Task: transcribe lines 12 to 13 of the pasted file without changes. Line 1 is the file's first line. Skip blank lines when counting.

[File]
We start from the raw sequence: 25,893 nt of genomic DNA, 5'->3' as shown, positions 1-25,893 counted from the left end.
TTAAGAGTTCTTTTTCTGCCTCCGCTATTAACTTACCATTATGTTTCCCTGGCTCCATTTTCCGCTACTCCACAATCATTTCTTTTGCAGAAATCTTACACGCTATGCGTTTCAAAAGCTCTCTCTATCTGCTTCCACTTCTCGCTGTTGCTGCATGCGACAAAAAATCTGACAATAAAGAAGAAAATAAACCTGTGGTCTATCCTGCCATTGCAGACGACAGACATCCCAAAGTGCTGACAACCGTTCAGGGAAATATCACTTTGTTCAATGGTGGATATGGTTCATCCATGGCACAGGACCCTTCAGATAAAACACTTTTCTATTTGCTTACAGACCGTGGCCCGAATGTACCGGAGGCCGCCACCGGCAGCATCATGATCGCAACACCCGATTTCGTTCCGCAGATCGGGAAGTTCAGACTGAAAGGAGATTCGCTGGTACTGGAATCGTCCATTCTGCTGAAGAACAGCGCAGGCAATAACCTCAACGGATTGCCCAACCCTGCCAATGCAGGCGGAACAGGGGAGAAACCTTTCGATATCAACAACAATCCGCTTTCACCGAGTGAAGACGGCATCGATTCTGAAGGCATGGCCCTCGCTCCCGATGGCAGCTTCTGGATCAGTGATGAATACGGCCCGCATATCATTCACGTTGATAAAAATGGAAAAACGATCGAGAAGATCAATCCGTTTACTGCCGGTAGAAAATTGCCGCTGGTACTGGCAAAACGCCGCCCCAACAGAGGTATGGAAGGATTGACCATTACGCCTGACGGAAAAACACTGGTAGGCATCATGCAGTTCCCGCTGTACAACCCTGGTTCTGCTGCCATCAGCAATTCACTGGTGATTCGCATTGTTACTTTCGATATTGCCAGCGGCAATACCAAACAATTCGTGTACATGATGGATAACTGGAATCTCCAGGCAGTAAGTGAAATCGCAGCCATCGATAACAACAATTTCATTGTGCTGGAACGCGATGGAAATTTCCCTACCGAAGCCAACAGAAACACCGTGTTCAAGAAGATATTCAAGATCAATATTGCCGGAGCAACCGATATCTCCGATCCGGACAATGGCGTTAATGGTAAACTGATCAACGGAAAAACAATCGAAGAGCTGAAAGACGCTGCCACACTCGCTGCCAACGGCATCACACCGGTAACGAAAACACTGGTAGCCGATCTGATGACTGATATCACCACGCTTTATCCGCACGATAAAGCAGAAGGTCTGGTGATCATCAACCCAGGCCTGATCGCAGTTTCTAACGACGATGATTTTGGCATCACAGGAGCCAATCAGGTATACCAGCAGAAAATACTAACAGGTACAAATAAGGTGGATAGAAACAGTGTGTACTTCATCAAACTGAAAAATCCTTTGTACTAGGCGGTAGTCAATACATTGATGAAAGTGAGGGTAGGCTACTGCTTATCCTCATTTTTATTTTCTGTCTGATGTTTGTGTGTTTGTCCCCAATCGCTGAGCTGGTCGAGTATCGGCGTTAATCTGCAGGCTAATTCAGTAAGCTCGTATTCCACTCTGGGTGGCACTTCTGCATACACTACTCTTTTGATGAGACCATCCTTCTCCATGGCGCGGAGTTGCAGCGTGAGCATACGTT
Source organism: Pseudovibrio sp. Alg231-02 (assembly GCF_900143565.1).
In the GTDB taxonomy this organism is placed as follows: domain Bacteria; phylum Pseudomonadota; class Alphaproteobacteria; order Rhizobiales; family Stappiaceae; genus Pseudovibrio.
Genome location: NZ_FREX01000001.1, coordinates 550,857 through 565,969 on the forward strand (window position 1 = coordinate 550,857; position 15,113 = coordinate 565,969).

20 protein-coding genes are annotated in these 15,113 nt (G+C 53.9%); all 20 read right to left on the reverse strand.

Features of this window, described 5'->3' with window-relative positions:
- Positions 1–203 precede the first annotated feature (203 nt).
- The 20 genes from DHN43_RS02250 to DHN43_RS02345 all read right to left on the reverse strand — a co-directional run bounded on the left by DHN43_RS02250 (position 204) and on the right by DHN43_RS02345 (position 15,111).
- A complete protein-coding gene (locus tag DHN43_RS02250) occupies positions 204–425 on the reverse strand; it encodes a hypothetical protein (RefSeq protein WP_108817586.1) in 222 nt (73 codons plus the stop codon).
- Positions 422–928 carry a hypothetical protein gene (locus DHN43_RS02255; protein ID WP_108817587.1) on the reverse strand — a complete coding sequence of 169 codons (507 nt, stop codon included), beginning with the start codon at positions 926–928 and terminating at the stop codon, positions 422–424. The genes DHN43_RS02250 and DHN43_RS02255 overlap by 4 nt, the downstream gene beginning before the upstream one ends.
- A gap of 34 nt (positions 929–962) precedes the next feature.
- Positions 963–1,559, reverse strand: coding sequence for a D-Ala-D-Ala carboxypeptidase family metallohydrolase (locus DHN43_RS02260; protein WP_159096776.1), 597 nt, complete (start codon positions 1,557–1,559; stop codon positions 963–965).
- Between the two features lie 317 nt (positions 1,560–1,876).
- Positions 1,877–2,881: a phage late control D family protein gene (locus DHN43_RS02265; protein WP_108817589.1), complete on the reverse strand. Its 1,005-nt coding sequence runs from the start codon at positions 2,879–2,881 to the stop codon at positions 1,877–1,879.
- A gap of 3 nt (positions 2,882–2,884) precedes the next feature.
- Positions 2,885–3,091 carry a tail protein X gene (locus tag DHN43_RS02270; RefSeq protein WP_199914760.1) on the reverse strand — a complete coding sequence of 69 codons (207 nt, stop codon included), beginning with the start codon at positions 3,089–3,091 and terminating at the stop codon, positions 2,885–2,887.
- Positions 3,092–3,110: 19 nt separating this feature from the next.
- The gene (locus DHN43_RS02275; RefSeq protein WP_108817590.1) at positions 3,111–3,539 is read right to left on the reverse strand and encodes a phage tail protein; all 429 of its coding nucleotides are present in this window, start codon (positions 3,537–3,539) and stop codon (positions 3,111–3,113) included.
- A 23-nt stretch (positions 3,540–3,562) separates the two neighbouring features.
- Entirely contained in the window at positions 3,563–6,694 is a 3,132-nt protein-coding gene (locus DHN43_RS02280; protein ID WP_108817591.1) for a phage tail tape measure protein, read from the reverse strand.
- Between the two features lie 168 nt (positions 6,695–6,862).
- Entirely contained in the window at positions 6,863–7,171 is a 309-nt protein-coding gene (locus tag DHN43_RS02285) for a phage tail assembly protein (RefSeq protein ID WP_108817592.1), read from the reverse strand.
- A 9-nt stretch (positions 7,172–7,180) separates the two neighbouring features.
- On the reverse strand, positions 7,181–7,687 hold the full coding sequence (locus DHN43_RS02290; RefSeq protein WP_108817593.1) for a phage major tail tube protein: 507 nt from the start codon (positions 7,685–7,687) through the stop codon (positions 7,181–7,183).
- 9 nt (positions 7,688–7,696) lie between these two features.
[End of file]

- A gap of 34 nt (positions 929–962) precedes the next feature.
- Positions 963–1,559, reverse strand: coding sequence for a D-Ala-D-Ala carboxypeptidase family metallohydrolase (locus DHN43_RS02260; protein WP_159096776.1), 597 nt, complete (start codon positions 1,557–1,559; stop codon positions 963–965).